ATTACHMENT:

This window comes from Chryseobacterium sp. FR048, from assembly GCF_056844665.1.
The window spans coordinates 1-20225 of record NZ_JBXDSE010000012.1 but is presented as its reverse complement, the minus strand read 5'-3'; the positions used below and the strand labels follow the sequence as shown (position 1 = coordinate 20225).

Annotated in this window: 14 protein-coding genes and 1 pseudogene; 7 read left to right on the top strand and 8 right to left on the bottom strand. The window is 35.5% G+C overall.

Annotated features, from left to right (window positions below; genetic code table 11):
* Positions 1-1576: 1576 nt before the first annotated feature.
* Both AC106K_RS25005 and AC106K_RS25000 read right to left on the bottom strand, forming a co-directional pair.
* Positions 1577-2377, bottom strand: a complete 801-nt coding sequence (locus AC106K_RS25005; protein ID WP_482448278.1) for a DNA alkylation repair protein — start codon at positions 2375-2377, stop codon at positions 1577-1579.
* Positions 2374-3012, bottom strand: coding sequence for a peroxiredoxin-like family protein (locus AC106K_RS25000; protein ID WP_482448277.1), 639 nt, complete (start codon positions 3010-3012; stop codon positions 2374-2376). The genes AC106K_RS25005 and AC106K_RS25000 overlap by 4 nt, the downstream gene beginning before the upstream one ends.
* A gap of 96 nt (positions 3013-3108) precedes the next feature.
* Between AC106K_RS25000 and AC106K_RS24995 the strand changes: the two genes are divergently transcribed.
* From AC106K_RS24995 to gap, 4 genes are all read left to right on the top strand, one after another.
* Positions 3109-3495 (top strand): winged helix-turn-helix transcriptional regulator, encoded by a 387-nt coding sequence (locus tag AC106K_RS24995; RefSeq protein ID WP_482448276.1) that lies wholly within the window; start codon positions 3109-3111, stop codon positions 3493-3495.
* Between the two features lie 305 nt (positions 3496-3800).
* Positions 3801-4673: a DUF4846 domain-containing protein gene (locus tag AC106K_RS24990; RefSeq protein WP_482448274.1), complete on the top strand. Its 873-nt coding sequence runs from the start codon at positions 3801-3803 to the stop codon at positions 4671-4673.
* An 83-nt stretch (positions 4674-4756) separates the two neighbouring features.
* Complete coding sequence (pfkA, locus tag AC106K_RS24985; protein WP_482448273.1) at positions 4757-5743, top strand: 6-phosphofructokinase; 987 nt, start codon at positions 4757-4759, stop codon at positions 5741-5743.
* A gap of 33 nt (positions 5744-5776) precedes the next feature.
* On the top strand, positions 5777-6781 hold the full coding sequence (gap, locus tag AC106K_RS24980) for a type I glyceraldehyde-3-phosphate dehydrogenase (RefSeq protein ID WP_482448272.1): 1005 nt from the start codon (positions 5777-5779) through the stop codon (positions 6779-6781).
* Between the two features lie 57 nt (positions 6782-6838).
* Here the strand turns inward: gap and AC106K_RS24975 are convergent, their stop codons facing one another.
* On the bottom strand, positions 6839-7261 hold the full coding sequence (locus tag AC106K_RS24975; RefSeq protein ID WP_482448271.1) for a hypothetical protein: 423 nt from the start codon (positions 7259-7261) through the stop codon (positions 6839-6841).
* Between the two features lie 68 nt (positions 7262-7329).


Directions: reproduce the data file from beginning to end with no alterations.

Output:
This window comes from Chryseobacterium sp. FR048, from assembly GCF_056844665.1.
The window spans coordinates 1-20225 of record NZ_JBXDSE010000012.1 but is presented as its reverse complement, the minus strand read 5'-3'; the positions used below and the strand labels follow the sequence as shown (position 1 = coordinate 20225).

Annotated in this window: 14 protein-coding genes and 1 pseudogene; 7 read left to right on the top strand and 8 right to left on the bottom strand. The window is 35.5% G+C overall.

Annotated features, from left to right (window positions below; genetic code table 11):
* Positions 1-1576: 1576 nt before the first annotated feature.
* Both AC106K_RS25005 and AC106K_RS25000 read right to left on the bottom strand, forming a co-directional pair.
* Positions 1577-2377, bottom strand: a complete 801-nt coding sequence (locus AC106K_RS25005; protein ID WP_482448278.1) for a DNA alkylation repair protein — start codon at positions 2375-2377, stop codon at positions 1577-1579.
* Positions 2374-3012, bottom strand: coding sequence for a peroxiredoxin-like family protein (locus AC106K_RS25000; protein ID WP_482448277.1), 639 nt, complete (start codon positions 3010-3012; stop codon positions 2374-2376). The genes AC106K_RS25005 and AC106K_RS25000 overlap by 4 nt, the downstream gene beginning before the upstream one ends.
* A gap of 96 nt (positions 3013-3108) precedes the next feature.
* Between AC106K_RS25000 and AC106K_RS24995 the strand changes: the two genes are divergently transcribed.
* From AC106K_RS24995 to gap, 4 genes are all read left to right on the top strand, one after another.
* Positions 3109-3495 (top strand): winged helix-turn-helix transcriptional regulator, encoded by a 387-nt coding sequence (locus tag AC106K_RS24995; RefSeq protein ID WP_482448276.1) that lies wholly within the window; start codon positions 3109-3111, stop codon positions 3493-3495.
* Between the two features lie 305 nt (positions 3496-3800).
* Positions 3801-4673: a DUF4846 domain-containing protein gene (locus tag AC106K_RS24990; RefSeq protein WP_482448274.1), complete on the top strand. Its 873-nt coding sequence runs from the start codon at positions 3801-3803 to the stop codon at positions 4671-4673.
* An 83-nt stretch (positions 4674-4756) separates the two neighbouring features.
* Complete coding sequence (pfkA, locus tag AC106K_RS24985; protein WP_482448273.1) at positions 4757-5743, top strand: 6-phosphofructokinase; 987 nt, start codon at positions 4757-4759, stop codon at positions 5741-5743.
* A gap of 33 nt (positions 5744-5776) precedes the next feature.
* On the top strand, positions 5777-6781 hold the full coding sequence (gap, locus tag AC106K_RS24980) for a type I glyceraldehyde-3-phosphate dehydrogenase (RefSeq protein ID WP_482448272.1): 1005 nt from the start codon (positions 5777-5779) through the stop codon (positions 6779-6781).
* Between the two features lie 57 nt (positions 6782-6838).
* Here the strand turns inward: gap and AC106K_RS24975 are convergent, their stop codons facing one another.
* On the bottom strand, positions 6839-7261 hold the full coding sequence (locus tag AC106K_RS24975; RefSeq protein ID WP_482448271.1) for a hypothetical protein: 423 nt from the start codon (positions 7259-7261) through the stop codon (positions 6839-6841).
* Between the two features lie 68 nt (positions 7262-7329).